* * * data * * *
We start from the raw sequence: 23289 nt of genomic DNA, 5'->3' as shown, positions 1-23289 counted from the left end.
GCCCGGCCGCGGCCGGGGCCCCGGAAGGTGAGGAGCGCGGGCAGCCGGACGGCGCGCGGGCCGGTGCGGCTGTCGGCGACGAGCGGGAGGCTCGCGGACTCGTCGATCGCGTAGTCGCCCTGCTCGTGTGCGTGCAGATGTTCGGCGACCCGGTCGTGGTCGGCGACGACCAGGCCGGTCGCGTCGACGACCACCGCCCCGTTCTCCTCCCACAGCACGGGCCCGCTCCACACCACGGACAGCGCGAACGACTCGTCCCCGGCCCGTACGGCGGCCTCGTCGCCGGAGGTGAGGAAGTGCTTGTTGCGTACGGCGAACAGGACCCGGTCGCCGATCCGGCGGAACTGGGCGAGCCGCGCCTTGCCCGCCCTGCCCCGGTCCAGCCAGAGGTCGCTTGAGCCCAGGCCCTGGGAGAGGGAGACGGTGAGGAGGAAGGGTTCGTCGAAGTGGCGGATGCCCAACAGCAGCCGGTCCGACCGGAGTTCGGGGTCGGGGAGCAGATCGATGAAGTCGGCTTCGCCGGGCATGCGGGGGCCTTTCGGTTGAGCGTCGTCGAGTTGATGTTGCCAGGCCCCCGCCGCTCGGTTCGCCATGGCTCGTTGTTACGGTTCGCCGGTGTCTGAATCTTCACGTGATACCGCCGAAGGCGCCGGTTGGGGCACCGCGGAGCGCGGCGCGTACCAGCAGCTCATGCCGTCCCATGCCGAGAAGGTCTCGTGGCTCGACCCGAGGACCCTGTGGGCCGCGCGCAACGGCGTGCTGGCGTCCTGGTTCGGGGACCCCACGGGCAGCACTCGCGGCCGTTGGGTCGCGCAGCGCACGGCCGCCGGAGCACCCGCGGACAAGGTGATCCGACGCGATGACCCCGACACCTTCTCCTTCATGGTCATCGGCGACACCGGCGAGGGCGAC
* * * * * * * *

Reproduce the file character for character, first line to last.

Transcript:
We start from the raw sequence: 23289 nt of genomic DNA, 5'->3' as shown, positions 1-23289 counted from the left end.
GCCCGGCCGCGGCCGGGGCCCCGGAAGGTGAGGAGCGCGGGCAGCCGGACGGCGCGCGGGCCGGTGCGGCTGTCGGCGACGAGCGGGAGGCTCGCGGACTCGTCGATCGCGTAGTCGCCCTGCTCGTGTGCGTGCAGATGTTCGGCGACCCGGTCGTGGTCGGCGACGACCAGGCCGGTCGCGTCGACGACCACCGCCCCGTTCTCCTCCCACAGCACGGGCCCGCTCCACACCACGGACAGCGCGAACGACTCGTCCCCGGCCCGTACGGCGGCCTCGTCGCCGGAGGTGAGGAAGTGCTTGTTGCGTACGGCGAACAGGACCCGGTCGCCGATCCGGCGGAACTGGGCGAGCCGCGCCTTGCCCGCCCTGCCCCGGTCCAGCCAGAGGTCGCTTGAGCCCAGGCCCTGGGAGAGGGAGACGGTGAGGAGGAAGGGTTCGTCGAAGTGGCGGATGCCCAACAGCAGCCGGTCCGACCGGAGTTCGGGGTCGGGGAGCAGATCGATGAAGTCGGCTTCGCCGGGCATGCGGGGGCCTTTCGGTTGAGCGTCGTCGAGTTGATGTTGCCAGGCCCCCGCCGCTCGGTTCGCCATGGCTCGTTGTTACGGTTCGCCGGTGTCTGAATCTTCACGTGATACCGCCGAAGGCGCCGGTTGGGGCACCGCGGAGCGCGGCGCGTACCAGCAGCTCATGCCGTCCCATGCCGAGAAGGTCTCGTGGCTCGACCCGAGGACCCTGTGGGCCGCGCGCAACGGCGTGCTGGCGTCCTGGTTCGGGGACCCCACGGGCAGCACTCGCGGCCGTTGGGTCGCGCAGCGCACGGCCGCCGGAGCACCCGCGGACAAGGTGATCCGACGCGATGACCCCGACACCTTCTCCTTCATGGTCATCGGCGACACCGGCGAGGGCGAC